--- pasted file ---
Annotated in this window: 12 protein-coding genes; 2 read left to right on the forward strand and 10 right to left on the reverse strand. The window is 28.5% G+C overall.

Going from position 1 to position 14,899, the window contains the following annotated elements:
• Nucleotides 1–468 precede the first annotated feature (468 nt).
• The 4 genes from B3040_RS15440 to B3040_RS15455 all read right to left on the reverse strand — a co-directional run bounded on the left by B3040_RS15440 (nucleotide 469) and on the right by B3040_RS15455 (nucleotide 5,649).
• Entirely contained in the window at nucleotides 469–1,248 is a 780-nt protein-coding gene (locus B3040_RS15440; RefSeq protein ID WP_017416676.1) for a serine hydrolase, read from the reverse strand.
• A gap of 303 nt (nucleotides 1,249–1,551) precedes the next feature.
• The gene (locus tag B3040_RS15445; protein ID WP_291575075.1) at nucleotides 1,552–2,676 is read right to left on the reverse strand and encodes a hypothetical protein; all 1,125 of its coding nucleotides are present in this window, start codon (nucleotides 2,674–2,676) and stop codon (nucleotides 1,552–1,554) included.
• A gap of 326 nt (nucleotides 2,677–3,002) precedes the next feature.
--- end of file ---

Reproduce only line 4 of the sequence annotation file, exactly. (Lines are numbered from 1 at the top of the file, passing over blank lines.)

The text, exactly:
• The 4 genes from B3040_RS15440 to B3040_RS15455 all read right to left on the reverse strand — a co-directional run bounded on the left by B3040_RS15440 (nucleotide 469) and on the right by B3040_RS15455 (nucleotide 5,649).